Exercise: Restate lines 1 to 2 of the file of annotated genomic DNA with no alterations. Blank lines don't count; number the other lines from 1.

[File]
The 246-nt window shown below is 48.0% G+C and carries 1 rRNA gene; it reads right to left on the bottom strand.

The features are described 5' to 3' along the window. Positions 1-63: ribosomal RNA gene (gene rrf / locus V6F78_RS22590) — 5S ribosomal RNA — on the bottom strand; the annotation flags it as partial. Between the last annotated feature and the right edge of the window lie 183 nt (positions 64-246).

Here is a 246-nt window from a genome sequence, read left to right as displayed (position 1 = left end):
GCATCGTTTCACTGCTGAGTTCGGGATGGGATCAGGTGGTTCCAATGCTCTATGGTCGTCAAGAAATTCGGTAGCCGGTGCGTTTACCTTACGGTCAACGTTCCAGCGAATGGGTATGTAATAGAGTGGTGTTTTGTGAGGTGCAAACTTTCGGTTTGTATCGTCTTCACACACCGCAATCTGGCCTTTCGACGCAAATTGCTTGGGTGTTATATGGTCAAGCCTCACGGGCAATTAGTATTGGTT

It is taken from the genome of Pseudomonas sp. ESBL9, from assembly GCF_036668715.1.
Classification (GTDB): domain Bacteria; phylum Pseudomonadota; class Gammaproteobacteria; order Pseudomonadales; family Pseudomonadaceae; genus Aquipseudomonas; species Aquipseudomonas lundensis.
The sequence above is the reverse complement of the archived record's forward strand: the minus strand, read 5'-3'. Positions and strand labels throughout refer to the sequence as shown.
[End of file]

The 246-nt window shown below is 48.0% G+C and carries 1 rRNA gene; it reads right to left on the bottom strand.

The features are described 5' to 3' along the window. Positions 1-63: ribosomal RNA gene (gene rrf / locus V6F78_RS22590) — 5S ribosomal RNA — on the bottom strand; the annotation flags it as partial. Between the last annotated feature and the right edge of the window lie 183 nt (positions 64-246).